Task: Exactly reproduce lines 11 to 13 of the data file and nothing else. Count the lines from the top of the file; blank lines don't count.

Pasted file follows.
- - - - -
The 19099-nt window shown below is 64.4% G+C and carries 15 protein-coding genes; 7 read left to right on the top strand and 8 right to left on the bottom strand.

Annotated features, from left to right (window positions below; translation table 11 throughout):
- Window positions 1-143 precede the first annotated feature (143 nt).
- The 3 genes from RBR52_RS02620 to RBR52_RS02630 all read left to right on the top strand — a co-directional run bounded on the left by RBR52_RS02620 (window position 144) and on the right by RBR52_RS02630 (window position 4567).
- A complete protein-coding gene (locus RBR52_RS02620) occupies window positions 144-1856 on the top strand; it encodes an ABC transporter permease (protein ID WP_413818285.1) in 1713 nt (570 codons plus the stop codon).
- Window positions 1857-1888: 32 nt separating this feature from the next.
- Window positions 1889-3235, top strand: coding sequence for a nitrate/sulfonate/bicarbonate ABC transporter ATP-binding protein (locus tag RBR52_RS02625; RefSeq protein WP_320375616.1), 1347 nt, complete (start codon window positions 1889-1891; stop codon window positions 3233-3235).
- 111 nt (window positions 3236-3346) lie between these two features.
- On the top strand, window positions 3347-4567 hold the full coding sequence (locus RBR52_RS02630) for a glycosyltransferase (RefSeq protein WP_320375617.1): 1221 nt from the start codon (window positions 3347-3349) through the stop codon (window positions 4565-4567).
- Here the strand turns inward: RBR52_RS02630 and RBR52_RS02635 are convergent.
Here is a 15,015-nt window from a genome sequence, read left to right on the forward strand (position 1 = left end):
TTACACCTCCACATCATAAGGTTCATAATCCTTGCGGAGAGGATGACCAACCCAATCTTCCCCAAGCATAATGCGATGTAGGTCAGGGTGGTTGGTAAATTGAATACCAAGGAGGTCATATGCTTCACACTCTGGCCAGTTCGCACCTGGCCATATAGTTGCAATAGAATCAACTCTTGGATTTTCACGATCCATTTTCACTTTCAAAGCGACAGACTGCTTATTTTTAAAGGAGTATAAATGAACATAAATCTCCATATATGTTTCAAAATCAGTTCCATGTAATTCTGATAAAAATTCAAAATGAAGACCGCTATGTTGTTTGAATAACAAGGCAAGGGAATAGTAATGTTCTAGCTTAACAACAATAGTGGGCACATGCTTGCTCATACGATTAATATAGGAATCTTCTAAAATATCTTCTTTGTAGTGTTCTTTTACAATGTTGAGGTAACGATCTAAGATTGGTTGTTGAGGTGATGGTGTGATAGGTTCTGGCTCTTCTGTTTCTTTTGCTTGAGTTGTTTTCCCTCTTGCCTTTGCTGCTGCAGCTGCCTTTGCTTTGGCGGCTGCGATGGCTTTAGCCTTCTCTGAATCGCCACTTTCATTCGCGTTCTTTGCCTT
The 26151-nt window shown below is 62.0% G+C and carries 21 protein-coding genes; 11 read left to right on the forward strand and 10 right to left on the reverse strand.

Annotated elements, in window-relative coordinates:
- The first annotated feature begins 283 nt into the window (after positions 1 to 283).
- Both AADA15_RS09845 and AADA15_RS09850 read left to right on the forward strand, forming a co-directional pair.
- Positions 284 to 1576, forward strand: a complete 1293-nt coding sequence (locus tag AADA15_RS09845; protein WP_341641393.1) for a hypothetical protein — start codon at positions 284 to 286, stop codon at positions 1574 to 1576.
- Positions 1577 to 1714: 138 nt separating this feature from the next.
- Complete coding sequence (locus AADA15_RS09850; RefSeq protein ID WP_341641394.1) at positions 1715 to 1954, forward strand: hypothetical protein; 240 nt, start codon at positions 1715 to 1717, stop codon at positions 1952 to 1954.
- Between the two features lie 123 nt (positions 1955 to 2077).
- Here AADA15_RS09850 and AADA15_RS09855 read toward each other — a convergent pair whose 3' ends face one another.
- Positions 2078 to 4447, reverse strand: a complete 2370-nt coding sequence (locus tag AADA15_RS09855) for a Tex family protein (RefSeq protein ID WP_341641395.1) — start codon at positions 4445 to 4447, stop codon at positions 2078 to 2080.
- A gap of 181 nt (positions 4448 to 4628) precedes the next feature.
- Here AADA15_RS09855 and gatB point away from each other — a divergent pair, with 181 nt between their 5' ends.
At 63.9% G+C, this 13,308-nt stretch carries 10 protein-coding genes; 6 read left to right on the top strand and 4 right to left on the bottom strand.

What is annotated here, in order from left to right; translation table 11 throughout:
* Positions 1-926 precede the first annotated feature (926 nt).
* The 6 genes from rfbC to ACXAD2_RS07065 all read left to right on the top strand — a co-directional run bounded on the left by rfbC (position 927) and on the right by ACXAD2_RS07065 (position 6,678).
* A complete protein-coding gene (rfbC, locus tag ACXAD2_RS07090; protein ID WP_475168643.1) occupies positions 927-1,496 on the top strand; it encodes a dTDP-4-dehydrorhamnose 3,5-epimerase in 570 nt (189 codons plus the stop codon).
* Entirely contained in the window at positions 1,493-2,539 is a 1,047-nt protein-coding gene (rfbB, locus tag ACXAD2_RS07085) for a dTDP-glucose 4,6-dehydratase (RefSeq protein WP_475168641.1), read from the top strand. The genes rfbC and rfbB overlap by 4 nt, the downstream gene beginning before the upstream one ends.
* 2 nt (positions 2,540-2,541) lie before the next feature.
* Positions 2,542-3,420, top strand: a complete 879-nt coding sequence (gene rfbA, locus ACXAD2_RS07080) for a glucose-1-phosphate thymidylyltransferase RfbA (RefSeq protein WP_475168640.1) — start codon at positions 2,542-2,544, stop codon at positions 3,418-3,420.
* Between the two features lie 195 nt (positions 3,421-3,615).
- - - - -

Here is a 15,015-nt window from a genome sequence, read left to right on the forward strand (position 1 = left end):
TTACACCTCCACATCATAAGGTTCATAATCCTTGCGGAGAGGATGACCAACCCAATCTTCCCCAAGCATAATGCGATGTAGGTCAGGGTGGTTGGTAAATTGAATACCAAGGAGGTCATATGCTTCACACTCTGGCCAGTTCGCACCTGGCCATATAGTTGCAATAGAATCAACTCTTGGATTTTCACGATCCATTTTCACTTTCAAAGCGACAGACTGCTTATTTTTAAAGGAGTATAAATGAACATAAATCTCCATATATGTTTCAAAATCAGTTCCATGTAATTCTGATAAAAATTCAAAATGAAGACCGCTATGTTGTTTGAATAACAAGGCAAGGGAATAGTAATGTTCTAGCTTAACAACAATAGTGGGCACATGCTTGCTCATACGATTAATATAGGAATCTTCTAAAATATCTTCTTTGTAGTGTTCTTTTACAATGTTGAGGTAACGATCTAAGATTGGTTGTTGAGGTGATGGTGTGATAGGTTCTGGCTCTTCTGTTTCTTTTGCTTGAGTTGTTTTCCCTCTTGCCTTTGCTGCTGCAGCTGCCTTTGCTTTGGCGGCTGCGATGGCTTTAGCCTTCTCTGAATCGCCACTTTCATTCGCGTTCTTTGCCTT
The 26151-nt window shown below is 62.0% G+C and carries 21 protein-coding genes; 11 read left to right on the forward strand and 10 right to left on the reverse strand.